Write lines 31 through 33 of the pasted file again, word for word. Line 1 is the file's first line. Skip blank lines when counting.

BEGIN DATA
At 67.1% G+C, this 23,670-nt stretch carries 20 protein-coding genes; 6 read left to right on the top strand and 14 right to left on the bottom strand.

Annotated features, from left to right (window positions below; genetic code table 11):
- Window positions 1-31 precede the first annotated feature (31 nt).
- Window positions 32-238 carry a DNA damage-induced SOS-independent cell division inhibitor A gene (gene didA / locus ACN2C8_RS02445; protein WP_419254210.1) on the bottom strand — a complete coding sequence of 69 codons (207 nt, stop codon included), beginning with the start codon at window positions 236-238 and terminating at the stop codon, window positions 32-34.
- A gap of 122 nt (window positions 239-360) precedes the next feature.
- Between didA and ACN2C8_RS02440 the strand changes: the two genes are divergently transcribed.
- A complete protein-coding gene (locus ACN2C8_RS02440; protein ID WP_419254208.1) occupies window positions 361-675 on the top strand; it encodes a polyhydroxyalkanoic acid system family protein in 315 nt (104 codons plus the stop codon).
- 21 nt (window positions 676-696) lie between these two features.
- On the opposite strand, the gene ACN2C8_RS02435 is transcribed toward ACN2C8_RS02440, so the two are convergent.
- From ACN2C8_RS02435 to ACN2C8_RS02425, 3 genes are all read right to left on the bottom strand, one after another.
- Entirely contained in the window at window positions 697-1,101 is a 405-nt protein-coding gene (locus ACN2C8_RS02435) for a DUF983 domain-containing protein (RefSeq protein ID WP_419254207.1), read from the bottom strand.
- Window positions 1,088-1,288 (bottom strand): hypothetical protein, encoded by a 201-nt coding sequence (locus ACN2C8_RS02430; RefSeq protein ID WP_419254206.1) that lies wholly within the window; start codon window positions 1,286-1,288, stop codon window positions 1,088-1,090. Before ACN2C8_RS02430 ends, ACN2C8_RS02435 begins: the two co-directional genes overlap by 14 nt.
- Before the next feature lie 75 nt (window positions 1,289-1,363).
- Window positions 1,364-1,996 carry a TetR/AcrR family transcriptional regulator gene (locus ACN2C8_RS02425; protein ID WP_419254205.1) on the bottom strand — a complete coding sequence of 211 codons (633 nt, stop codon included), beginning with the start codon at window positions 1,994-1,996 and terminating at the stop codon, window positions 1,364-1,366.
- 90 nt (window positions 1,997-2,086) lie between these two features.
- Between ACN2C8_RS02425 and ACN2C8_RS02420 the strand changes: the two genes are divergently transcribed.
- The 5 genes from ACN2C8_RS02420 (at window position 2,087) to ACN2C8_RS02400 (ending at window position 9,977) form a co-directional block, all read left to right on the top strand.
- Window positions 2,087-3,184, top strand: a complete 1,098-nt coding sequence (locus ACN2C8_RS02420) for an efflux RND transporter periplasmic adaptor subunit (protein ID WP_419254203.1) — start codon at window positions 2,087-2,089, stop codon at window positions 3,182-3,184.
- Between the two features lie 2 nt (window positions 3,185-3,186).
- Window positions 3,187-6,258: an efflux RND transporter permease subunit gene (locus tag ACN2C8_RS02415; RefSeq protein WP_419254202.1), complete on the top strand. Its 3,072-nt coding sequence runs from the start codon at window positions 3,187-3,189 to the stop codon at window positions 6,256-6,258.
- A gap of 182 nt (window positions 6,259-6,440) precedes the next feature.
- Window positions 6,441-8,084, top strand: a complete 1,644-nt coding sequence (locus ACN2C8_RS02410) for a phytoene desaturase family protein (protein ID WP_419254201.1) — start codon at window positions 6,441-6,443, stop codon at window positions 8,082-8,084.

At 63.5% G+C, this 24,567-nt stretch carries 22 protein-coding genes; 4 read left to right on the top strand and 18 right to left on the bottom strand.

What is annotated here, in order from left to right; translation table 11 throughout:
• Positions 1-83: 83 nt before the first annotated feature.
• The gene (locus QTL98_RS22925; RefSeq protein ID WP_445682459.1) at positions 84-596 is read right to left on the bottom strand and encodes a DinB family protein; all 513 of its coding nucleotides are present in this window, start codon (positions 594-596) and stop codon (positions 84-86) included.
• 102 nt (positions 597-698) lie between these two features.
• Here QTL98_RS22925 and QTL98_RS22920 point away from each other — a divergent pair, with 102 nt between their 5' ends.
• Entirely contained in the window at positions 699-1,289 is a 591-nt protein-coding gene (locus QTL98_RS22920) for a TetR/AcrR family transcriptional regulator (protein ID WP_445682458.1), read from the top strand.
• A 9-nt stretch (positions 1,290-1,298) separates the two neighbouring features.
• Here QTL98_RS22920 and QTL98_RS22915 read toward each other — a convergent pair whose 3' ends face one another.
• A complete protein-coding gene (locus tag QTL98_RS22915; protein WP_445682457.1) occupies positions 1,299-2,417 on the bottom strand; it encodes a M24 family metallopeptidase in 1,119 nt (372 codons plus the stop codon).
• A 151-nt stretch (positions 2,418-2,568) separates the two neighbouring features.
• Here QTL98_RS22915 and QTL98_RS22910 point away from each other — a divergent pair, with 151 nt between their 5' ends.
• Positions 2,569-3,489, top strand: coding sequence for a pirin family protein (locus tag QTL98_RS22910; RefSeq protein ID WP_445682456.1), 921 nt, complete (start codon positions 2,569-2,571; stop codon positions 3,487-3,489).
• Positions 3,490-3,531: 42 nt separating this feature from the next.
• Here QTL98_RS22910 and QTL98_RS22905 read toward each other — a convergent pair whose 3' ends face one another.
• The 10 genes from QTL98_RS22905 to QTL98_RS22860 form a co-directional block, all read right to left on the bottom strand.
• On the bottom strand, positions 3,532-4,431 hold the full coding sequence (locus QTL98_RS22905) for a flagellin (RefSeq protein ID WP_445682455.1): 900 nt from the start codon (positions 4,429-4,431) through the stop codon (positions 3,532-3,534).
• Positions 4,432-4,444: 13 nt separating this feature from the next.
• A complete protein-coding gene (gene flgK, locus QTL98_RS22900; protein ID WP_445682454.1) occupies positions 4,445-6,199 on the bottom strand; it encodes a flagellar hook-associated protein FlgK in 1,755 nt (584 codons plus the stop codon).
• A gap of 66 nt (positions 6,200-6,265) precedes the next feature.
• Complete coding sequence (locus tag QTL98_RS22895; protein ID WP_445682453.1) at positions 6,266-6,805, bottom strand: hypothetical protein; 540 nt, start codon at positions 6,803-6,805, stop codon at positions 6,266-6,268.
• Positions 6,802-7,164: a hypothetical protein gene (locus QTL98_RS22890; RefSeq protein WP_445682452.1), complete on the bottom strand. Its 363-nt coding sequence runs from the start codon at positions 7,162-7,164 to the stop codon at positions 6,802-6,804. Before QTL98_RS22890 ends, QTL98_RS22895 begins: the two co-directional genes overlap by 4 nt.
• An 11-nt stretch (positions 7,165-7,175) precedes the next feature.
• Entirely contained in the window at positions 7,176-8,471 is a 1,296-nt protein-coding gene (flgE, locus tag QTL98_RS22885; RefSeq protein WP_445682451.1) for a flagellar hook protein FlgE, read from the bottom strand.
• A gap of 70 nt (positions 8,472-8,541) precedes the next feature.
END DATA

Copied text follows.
• Here QTL98_RS22920 and QTL98_RS22915 read toward each other — a convergent pair whose 3' ends face one another.
• A complete protein-coding gene (locus tag QTL98_RS22915; protein WP_445682457.1) occupies positions 1,299-2,417 on the bottom strand; it encodes a M24 family metallopeptidase in 1,119 nt (372 codons plus the stop codon).
• A 151-nt stretch (positions 2,418-2,568) separates the two neighbouring features.